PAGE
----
The miniature parachute of the dandelion fruit

Cathal Cummins, Ignazio Maria Viola, Madeleine Seale, Enrico Mastropaolo, Naomi Nakayama

Research output: Contribution to conferencePaper

Abstract

At the low Reynolds number at which small plant fruit (the seed-bearing structure in flowering plants) fly, there are a variety of modes of flight available: from parachuting to gliding and autoro- tation. Here we will explore the aerodynamics of small plumed fruit (dandelions) that utilise the parachuting mode of flight. If a parachute-type fruit is picked up by the breeze, it can be carried over formidable distances. Incredibly, these parachutes are mostly empty space, yet they are effectively impervious to the airflow as they descend. In addition, the fruit can become more or less streamlined depending on the environmental conditions. In this talk, we will present results from our numerical and physical modelling that clarify how these tiny parachutes achieve such impermeability despite their high porosity. We reveal that the dandelion’s parachute tunes its permeability to achieve the aerodynamic stability as it flies, which helps confer the fruit’s incredible flight capacity.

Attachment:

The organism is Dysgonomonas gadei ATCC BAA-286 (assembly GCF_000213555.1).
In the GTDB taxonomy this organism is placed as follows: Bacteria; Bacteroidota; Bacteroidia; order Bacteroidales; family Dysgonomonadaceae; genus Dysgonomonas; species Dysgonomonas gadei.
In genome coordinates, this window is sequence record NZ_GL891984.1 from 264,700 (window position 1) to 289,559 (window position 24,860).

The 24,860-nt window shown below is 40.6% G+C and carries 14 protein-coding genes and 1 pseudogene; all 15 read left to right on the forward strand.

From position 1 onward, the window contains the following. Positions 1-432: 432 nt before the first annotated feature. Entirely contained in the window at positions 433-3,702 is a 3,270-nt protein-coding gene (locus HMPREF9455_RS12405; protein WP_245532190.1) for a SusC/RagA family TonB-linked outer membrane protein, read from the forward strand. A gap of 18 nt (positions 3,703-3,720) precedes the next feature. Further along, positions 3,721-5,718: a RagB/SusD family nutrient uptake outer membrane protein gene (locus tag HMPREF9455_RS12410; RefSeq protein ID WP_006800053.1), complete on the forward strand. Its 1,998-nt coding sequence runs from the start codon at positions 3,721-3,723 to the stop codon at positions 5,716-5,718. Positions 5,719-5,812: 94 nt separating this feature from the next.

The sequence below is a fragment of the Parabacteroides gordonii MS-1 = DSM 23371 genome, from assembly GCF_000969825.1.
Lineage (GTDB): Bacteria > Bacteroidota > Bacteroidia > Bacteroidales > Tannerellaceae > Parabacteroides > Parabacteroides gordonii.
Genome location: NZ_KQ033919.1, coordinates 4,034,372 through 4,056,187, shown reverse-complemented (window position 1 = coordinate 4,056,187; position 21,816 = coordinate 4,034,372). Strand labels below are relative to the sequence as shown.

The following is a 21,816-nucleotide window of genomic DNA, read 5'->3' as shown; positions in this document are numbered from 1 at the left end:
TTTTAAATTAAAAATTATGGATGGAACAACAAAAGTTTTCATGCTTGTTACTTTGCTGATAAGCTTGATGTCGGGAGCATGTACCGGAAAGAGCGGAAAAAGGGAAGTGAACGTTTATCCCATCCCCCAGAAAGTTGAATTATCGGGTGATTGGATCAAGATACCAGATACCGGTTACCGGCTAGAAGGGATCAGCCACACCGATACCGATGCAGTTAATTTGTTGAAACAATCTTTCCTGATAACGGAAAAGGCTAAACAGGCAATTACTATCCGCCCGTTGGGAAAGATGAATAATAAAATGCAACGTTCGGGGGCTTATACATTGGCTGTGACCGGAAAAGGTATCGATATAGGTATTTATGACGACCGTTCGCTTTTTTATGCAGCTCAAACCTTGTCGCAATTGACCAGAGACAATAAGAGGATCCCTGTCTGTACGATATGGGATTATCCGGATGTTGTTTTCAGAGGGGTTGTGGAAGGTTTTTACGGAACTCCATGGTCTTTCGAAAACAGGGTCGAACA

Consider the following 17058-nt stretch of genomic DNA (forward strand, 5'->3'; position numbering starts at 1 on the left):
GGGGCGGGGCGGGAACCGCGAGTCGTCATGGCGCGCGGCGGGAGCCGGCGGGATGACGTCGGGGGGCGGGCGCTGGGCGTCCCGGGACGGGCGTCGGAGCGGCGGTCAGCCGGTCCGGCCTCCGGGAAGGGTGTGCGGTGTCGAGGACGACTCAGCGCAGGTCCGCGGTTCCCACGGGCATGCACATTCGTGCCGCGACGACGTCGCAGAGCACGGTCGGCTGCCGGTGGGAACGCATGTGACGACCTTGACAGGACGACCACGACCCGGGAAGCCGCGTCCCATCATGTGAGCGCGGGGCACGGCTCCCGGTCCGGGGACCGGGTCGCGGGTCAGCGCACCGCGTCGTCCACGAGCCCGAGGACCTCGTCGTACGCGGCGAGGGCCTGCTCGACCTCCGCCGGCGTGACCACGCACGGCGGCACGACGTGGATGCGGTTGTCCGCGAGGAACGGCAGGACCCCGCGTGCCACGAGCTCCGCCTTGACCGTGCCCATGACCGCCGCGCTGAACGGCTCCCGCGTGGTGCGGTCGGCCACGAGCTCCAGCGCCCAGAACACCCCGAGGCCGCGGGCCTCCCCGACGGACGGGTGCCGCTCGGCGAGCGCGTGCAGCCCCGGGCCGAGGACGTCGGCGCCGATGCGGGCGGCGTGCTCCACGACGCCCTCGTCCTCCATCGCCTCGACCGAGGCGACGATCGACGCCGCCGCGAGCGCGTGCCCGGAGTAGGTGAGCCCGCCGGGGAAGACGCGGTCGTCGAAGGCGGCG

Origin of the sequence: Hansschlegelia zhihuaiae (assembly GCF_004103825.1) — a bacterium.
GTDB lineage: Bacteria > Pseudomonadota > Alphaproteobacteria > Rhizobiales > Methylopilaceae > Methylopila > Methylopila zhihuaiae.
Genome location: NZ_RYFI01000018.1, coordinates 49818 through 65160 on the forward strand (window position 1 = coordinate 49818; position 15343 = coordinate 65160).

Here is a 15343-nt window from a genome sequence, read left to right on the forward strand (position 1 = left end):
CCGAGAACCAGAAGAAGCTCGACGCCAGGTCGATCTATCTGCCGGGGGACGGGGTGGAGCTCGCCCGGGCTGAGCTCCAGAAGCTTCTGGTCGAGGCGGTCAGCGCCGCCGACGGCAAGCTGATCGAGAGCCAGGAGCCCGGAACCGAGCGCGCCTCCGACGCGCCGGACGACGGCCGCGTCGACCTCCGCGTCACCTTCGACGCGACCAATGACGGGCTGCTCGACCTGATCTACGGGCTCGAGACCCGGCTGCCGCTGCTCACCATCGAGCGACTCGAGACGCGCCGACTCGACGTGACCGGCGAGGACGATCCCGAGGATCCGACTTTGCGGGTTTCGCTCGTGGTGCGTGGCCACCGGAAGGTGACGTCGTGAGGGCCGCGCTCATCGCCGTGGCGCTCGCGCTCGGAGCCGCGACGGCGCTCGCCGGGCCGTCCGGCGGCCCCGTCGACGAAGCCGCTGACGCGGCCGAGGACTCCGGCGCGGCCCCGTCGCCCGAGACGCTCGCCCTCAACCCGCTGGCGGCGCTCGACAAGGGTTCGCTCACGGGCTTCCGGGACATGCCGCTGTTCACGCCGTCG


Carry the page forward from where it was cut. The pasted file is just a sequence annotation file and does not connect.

Original languageEnglish
Publication statusPublished - Nov 2017
Event70th Annual Meeting of the APS Division of Fluid Dynamics 2017 - Denver, United States
Duration: 19 Nov 201721 Nov 2017

Conference

Conference70th Annual Meeting of the APS Division of Fluid Dynamics 2017
CountryUnited States
CityDenver
Period19/11/1721/11/17

Fingerprint Dive into the research topics of 'The miniature parachute of the dandelion fruit'. Together they form a unique fingerprint.

Cite this